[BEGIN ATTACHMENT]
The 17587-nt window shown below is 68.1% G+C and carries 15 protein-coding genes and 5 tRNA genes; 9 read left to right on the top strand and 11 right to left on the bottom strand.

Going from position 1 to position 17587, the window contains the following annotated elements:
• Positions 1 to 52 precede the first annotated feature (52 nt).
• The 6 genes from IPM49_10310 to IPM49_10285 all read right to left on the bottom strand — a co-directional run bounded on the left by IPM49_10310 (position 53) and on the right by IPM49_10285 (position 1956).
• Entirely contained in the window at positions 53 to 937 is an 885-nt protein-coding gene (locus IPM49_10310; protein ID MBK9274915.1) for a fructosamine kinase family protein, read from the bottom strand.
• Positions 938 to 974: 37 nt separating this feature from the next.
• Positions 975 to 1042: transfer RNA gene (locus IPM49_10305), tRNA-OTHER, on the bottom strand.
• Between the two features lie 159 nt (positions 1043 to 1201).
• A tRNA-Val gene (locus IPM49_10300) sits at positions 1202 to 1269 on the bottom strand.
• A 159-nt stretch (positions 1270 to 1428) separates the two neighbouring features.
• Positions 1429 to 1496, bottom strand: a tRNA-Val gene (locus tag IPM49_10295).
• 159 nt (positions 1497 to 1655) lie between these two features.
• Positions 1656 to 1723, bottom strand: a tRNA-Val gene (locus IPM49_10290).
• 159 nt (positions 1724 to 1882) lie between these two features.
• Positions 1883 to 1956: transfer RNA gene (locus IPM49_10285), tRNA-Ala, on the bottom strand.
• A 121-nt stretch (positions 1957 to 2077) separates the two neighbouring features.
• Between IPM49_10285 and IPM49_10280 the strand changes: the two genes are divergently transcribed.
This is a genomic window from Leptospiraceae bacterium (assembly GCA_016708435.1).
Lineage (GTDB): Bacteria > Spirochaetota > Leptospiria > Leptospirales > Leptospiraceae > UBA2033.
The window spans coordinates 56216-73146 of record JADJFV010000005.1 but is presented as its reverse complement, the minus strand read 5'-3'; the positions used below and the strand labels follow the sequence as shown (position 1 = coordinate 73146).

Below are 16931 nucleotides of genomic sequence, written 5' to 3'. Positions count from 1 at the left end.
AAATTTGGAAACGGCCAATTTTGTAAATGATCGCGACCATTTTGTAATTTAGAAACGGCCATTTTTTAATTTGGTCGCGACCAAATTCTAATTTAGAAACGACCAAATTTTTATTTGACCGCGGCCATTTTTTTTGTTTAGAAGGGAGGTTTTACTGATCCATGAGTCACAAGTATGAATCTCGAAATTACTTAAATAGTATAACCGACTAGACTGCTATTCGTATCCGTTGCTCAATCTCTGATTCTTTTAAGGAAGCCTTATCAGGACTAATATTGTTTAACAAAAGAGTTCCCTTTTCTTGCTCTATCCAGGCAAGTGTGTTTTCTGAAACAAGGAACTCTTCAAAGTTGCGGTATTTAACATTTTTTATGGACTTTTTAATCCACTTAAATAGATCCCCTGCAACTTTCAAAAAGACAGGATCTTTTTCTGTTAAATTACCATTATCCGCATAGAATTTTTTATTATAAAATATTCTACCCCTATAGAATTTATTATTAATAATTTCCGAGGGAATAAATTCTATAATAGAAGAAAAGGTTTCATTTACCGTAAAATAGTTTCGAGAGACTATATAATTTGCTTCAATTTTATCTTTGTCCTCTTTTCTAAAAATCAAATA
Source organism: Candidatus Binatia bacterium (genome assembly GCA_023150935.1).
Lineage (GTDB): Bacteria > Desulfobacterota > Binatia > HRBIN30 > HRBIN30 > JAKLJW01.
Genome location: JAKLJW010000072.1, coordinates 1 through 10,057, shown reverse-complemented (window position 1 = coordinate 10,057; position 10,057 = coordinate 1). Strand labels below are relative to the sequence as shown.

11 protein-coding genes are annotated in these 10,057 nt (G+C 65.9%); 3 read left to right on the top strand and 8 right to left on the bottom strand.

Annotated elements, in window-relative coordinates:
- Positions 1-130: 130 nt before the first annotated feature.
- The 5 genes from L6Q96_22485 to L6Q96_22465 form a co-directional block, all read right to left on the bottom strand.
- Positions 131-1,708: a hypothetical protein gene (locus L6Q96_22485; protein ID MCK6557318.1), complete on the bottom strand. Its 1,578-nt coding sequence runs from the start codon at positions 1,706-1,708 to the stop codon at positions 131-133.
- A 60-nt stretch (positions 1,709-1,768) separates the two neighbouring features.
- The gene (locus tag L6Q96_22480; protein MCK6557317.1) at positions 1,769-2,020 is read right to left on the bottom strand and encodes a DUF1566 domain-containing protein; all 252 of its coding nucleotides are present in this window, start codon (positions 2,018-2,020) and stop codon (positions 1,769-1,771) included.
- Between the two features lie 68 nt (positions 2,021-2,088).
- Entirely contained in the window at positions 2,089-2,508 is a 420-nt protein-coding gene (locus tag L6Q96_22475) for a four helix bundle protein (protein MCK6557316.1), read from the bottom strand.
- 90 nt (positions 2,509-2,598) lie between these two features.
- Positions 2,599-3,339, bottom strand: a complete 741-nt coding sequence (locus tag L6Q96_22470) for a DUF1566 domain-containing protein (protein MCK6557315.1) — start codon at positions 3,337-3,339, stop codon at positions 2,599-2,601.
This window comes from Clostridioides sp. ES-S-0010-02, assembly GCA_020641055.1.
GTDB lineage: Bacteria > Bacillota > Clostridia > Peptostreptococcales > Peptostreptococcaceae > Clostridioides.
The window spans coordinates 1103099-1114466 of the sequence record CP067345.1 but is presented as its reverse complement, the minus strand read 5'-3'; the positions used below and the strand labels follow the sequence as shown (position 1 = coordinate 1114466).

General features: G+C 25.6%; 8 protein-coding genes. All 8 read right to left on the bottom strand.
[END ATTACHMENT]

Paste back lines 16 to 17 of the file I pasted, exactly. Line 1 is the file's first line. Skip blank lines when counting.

• A 121-nt stretch (positions 1957 to 2077) separates the two neighbouring features.
• Between IPM49_10285 and IPM49_10280 the strand changes: the two genes are divergently transcribed.